Al-Qaida’s ideology continues to spread, especially in Iraq, raising the fear of more terrorist attacks, according to the second report issued by the monitoring group of the Security Council committee overseeing sanctions against Al-Qaida and the Taliban.
The report, issued today in New York, found that while progress had been made in cutting off Al-Qaida’s access to financing, moves to freeze companies linked to the organization had proven much more difficult.
It also stated that serious obstacles remained to successfully monitoring and upholding the arms embargo against Al-Qaida and the Taliban.
Ambassador Heraldo Muñoz of Chile, Chairman of the Security Council sanctions committee, told a press briefing in New York that while there have been advances by the committee, a lot of work remained to be done.
Ambassador Muñoz said that not nearly enough countries – only 84 out of a possible 191 – had submitted reports on time on what they had done to comply with the demands of the committee.
He said too many charities are still being abused by groups connected to Al-Qaida or the Taliban. “This is a very distressing fact,” he said. The Ambassador added that the travel ban imposed by the committee on certain figures was also being flouted.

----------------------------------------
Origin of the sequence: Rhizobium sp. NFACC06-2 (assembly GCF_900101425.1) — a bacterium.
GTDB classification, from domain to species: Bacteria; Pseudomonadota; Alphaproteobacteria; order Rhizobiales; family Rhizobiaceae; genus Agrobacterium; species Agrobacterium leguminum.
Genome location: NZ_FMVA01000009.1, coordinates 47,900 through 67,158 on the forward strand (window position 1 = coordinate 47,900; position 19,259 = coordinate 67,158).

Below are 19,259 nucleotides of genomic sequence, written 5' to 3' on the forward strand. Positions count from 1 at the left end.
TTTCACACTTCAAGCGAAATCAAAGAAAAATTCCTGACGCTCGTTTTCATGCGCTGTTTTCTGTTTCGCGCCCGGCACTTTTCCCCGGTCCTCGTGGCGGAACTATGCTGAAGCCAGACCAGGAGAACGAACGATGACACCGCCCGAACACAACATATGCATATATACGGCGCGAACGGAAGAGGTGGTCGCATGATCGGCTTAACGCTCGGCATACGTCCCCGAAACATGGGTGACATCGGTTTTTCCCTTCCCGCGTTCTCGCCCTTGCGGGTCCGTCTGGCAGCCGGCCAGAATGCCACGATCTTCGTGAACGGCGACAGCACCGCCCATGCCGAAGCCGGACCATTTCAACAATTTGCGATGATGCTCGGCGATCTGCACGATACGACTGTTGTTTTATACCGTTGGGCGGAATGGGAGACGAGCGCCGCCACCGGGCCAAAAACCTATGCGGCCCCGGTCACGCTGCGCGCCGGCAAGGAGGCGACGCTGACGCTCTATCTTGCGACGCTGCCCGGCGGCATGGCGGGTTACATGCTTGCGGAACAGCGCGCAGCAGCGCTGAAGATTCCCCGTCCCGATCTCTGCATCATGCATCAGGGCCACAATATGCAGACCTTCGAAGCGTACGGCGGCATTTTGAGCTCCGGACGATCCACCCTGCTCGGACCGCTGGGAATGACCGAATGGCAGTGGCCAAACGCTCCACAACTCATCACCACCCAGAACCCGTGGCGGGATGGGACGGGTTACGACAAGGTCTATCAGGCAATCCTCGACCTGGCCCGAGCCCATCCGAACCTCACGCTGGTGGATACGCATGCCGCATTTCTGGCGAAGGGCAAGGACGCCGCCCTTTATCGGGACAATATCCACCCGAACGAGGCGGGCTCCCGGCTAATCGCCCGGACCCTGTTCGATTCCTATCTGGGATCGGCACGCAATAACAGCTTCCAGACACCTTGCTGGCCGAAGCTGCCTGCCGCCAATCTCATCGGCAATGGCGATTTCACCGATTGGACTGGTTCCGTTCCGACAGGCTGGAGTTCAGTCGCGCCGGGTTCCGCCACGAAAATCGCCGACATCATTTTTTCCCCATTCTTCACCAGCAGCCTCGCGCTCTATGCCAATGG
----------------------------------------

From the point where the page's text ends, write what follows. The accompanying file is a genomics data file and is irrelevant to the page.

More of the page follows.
The report said Iraq has become a fertile recruitment ground for Al-Qaida, with the country now easily accessible to followers anxious to battle coalition forces there.
Mr. Muñoz said about 4,000 people worldwide have been arrested in connection with Al-Qaida or the Taliban – “clearly a disappointing result.”
But Ambassador Muñoz said that when members of the committee or monitoring group personally visited countries and held talks with their leaders, the “defensive attitudes” of some States were allayed. He said the committee had a busy schedule of trips ahead.
Video of press briefing